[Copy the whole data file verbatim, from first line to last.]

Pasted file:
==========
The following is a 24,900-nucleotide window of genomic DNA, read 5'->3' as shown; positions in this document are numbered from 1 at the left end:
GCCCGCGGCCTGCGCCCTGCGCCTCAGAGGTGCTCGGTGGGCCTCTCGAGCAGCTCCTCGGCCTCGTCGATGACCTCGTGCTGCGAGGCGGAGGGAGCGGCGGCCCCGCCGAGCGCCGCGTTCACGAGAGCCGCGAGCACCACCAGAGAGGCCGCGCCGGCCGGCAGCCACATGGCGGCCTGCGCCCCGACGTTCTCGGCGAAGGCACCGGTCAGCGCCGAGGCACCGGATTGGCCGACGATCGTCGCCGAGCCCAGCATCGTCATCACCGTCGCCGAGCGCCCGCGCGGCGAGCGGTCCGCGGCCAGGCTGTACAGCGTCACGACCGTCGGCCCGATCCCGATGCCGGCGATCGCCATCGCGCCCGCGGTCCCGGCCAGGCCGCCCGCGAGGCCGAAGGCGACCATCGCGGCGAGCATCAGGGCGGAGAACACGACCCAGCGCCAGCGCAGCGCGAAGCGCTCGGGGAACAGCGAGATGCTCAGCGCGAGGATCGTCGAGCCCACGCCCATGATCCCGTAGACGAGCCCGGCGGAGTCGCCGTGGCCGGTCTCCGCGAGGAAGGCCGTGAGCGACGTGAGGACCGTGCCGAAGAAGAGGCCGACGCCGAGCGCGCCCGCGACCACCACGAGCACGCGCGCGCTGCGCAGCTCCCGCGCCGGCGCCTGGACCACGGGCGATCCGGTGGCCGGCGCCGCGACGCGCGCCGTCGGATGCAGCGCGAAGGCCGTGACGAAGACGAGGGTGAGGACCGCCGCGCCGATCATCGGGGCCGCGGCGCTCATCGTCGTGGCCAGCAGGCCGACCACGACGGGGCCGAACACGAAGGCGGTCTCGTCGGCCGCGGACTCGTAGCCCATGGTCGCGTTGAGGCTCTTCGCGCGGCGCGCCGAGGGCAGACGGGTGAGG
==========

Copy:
The following is a 24,900-nucleotide window of genomic DNA, read 5'->3' as shown; positions in this document are numbered from 1 at the left end:
GCCCGCGGCCTGCGCCCTGCGCCTCAGAGGTGCTCGGTGGGCCTCTCGAGCAGCTCCTCGGCCTCGTCGATGACCTCGTGCTGCGAGGCGGAGGGAGCGGCGGCCCCGCCGAGCGCCGCGTTCACGAGAGCCGCGAGCACCACCAGAGAGGCCGCGCCGGCCGGCAGCCACATGGCGGCCTGCGCCCCGACGTTCTCGGCGAAGGCACCGGTCAGCGCCGAGGCACCGGATTGGCCGACGATCGTCGCCGAGCCCAGCATCGTCATCACCGTCGCCGAGCGCCCGCGCGGCGAGCGGTCCGCGGCCAGGCTGTACAGCGTCACGACCGTCGGCCCGATCCCGATGCCGGCGATCGCCATCGCGCCCGCGGTCCCGGCCAGGCCGCCCGCGAGGCCGAAGGCGACCATCGCGGCGAGCATCAGGGCGGAGAACACGACCCAGCGCCAGCGCAGCGCGAAGCGCTCGGGGAACAGCGAGATGCTCAGCGCGAGGATCGTCGAGCCCACGCCCATGATCCCGTAGACGAGCCCGGCGGAGTCGCCGTGGCCGGTCTCCGCGAGGAAGGCCGTGAGCGACGTGAGGACCGTGCCGAAGAAGAGGCCGACGCCGAGCGCGCCCGCGACCACCACGAGCACGCGCGCGCTGCGCAGCTCCCGCGCCGGCGCCTGGACCACGGGCGATCCGGTGGCCGGCGCCGCGACGCGCGCCGTCGGATGCAGCGCGAAGGCCGTGACGAAGACGAGGGTGAGGACCGCCGCGCCGATCATCGGGGCCGCGGCGCTCATCGTCGTGGCCAGCAGGCCGACCACGACGGGGCCGAACACGAAGGCGGTCTCGTCGGCCGCGGACTCGTAGCCCATGGTCGCGTTGAGGCTCTTCGCGCGGCGCGCCGAGGGCAGACGGGTGAGG